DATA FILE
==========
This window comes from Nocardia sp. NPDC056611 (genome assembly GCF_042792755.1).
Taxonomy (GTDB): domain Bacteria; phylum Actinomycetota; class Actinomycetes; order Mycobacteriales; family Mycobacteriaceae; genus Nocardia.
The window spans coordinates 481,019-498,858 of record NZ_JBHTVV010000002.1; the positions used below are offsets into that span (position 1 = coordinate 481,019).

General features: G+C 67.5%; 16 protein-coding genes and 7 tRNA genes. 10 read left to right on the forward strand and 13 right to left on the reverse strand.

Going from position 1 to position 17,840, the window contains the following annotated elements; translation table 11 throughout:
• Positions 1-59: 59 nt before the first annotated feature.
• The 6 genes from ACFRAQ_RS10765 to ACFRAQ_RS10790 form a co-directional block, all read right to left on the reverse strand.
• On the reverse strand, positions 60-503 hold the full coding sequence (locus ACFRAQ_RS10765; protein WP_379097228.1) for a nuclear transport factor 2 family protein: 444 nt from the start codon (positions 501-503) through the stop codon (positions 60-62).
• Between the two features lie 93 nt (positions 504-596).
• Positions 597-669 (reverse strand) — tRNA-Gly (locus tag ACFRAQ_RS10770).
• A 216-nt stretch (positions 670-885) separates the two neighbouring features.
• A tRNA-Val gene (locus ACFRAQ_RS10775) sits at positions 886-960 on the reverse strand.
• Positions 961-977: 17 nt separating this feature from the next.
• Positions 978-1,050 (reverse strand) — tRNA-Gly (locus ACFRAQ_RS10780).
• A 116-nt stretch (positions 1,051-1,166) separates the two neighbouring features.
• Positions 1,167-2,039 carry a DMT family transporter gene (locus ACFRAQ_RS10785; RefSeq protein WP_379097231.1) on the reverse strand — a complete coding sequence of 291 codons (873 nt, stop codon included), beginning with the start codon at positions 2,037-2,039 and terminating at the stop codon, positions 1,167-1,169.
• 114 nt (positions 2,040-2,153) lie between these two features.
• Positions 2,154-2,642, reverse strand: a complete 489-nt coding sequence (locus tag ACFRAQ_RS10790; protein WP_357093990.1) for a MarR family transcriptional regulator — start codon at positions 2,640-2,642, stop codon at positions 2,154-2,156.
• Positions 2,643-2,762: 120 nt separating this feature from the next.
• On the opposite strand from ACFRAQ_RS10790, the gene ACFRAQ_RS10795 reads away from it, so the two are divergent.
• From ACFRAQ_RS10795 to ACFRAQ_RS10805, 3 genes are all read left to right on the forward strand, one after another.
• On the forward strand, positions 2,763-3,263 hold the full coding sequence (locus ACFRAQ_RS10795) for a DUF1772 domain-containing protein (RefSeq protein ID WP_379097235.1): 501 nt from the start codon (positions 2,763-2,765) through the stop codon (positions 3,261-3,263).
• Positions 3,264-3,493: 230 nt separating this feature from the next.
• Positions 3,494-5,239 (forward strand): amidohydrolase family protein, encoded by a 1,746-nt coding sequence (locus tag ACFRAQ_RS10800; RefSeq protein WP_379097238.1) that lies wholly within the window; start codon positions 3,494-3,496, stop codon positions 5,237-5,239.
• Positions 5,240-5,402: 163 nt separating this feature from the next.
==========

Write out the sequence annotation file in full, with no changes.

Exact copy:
This window comes from Nocardia sp. NPDC056611 (genome assembly GCF_042792755.1).
Taxonomy (GTDB): domain Bacteria; phylum Actinomycetota; class Actinomycetes; order Mycobacteriales; family Mycobacteriaceae; genus Nocardia.
The window spans coordinates 481,019-498,858 of record NZ_JBHTVV010000002.1; the positions used below are offsets into that span (position 1 = coordinate 481,019).

General features: G+C 67.5%; 16 protein-coding genes and 7 tRNA genes. 10 read left to right on the forward strand and 13 right to left on the reverse strand.

Going from position 1 to position 17,840, the window contains the following annotated elements; translation table 11 throughout:
• Positions 1-59: 59 nt before the first annotated feature.
• The 6 genes from ACFRAQ_RS10765 to ACFRAQ_RS10790 form a co-directional block, all read right to left on the reverse strand.
• On the reverse strand, positions 60-503 hold the full coding sequence (locus ACFRAQ_RS10765; protein WP_379097228.1) for a nuclear transport factor 2 family protein: 444 nt from the start codon (positions 501-503) through the stop codon (positions 60-62).
• Between the two features lie 93 nt (positions 504-596).
• Positions 597-669 (reverse strand) — tRNA-Gly (locus tag ACFRAQ_RS10770).
• A 216-nt stretch (positions 670-885) separates the two neighbouring features.
• A tRNA-Val gene (locus ACFRAQ_RS10775) sits at positions 886-960 on the reverse strand.
• Positions 961-977: 17 nt separating this feature from the next.
• Positions 978-1,050 (reverse strand) — tRNA-Gly (locus ACFRAQ_RS10780).
• A 116-nt stretch (positions 1,051-1,166) separates the two neighbouring features.
• Positions 1,167-2,039 carry a DMT family transporter gene (locus ACFRAQ_RS10785; RefSeq protein WP_379097231.1) on the reverse strand — a complete coding sequence of 291 codons (873 nt, stop codon included), beginning with the start codon at positions 2,037-2,039 and terminating at the stop codon, positions 1,167-1,169.
• 114 nt (positions 2,040-2,153) lie between these two features.
• Positions 2,154-2,642, reverse strand: a complete 489-nt coding sequence (locus tag ACFRAQ_RS10790; protein WP_357093990.1) for a MarR family transcriptional regulator — start codon at positions 2,640-2,642, stop codon at positions 2,154-2,156.
• Positions 2,643-2,762: 120 nt separating this feature from the next.
• On the opposite strand from ACFRAQ_RS10790, the gene ACFRAQ_RS10795 reads away from it, so the two are divergent.
• From ACFRAQ_RS10795 to ACFRAQ_RS10805, 3 genes are all read left to right on the forward strand, one after another.
• On the forward strand, positions 2,763-3,263 hold the full coding sequence (locus ACFRAQ_RS10795) for a DUF1772 domain-containing protein (RefSeq protein ID WP_379097235.1): 501 nt from the start codon (positions 2,763-2,765) through the stop codon (positions 3,261-3,263).
• Positions 3,264-3,493: 230 nt separating this feature from the next.
• Positions 3,494-5,239 (forward strand): amidohydrolase family protein, encoded by a 1,746-nt coding sequence (locus tag ACFRAQ_RS10800; RefSeq protein WP_379097238.1) that lies wholly within the window; start codon positions 3,494-3,496, stop codon positions 5,237-5,239.
• Positions 5,240-5,402: 163 nt separating this feature from the next.